A few weeks ago, I wrote an article detailing why it’s okay to stay in. Today, I’m here to let you know why academic work isn’t as important as you think. Phrased differently, these two articles might seem contradictory, but bear with me. We don’t live in a black-and-white world where you’re either working or partying. I’m arguing for enjoying yourself.
It can seem like academic work is the focus of your life. You’re at university, after all; one of the best universities in the country! You’ve travelled hundreds – thousands? – of miles to be here, your parents have spent ridiculous amounts of money on fees (unless you’re Scottish), and you’ve worked really hard to get here. You’re taking subjects you supposedly like, your parents expect you to do well, and you have high standards for yourself, too. Who will you be if you’re not getting consistently high grades like you always have? Essays are learning experiences – imagine the horrors of reaching honours and realising you don’t know how to write!
You need to relax.
Trust me on this one. You’ve got many, many reasons to do academic work. Those listed above are a few of mine; yours may be similar, or very different. Either way, these things aren’t as important as you think.
University doesn’t, and shouldn’t, define the rest of your life. If you’re in Honours, you may be worried about the level of degree you’ll end up with – but you’re still going to be perfectly capable of getting a job no matter what your degree is. If you’re in sub-Honours, you still have at least two years to worry about these things. You’ve got ages left to learn how to do things properly, to figure out how to write a first class essay in a night, to figure out what subject you actually want to do. Don’t stress yourself out about things that aren’t relevant yet. You’ll have time for that later.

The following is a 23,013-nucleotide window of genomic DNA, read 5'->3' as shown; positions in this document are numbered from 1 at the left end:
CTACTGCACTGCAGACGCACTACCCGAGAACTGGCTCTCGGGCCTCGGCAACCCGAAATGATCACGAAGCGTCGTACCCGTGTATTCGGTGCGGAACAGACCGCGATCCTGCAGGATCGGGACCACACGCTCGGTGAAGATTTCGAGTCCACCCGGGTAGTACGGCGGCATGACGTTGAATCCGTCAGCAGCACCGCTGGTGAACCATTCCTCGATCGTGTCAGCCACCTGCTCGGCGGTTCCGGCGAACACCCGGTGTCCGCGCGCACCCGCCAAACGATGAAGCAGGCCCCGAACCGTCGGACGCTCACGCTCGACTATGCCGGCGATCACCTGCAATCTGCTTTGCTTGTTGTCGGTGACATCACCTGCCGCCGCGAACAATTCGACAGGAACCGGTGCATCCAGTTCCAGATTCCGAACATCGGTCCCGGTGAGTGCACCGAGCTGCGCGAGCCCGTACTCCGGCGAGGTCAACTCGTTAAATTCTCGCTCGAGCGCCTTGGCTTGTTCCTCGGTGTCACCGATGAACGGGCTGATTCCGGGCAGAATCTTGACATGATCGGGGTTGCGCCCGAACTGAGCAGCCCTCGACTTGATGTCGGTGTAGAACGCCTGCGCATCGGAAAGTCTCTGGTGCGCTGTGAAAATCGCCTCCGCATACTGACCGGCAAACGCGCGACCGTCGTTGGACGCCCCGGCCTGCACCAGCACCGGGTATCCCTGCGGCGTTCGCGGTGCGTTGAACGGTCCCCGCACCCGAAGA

Next: you don’t want to burn out before you’ve reached the ripe old age of 23. Honestly. Stress will give you grey hairs, and wrinkles, and I can guarantee, when you graduate, you’ll look back and think, why did I worry so much about that? I could have done less work and still come out with grades I’m happy with. So pre-empt your future regrets, and have fun now. Just think – these are supposed to be the best years of our lives. Do you think that’s because we spent all their time in the library? No. Go out for £3.50 margaritas in Mammacita’s (Mon – Wed), go to the cheesiest-themed Bop of the year, play board games until 3 am with your friends, sneak back into your old halls and eat a meal there. Or don’t, actually, because hall food is crap, but you get the gist.
Do things for the fun of it, not because you have a looming deadline and you’re terrified of what will happen if you don’t meet it. You get a mark deducted? Who cares? Your grade goes from a 12 to an 11, because you’ve already taken my advice and haven’t been aiming for 18s anyway, so you’re fine. There’s not a whole lot of difference between those numbers, and you’ll know that you enjoyed the movie you stayed up all night watching instead of writing your essay. Who cares if every essay you write is better than the last one? Not me, not your tutor, and not you, I hope. In twenty years, you’ll look back, and remember the times you spent enjoying yourself and bonding with your friends- not the time you wrote a pretty decent essay and got a pretty decent mark and felt pretty decent for about a day afterwards.
I could go on for days, but I’d bore you. You already know all the reasons not to work. Just access them. Justify it to yourself. Work when you feel like working, because likely if you’re here you have a decent work ethic anyway. But try to have fun, too. Don’t stress. Besides, If you’re in a good mental health state, caused by having fun and not stressing out too much, you’ll be much more productive. So in the end – by not working, you’ll actually improve your grades. Trust me, it’s science.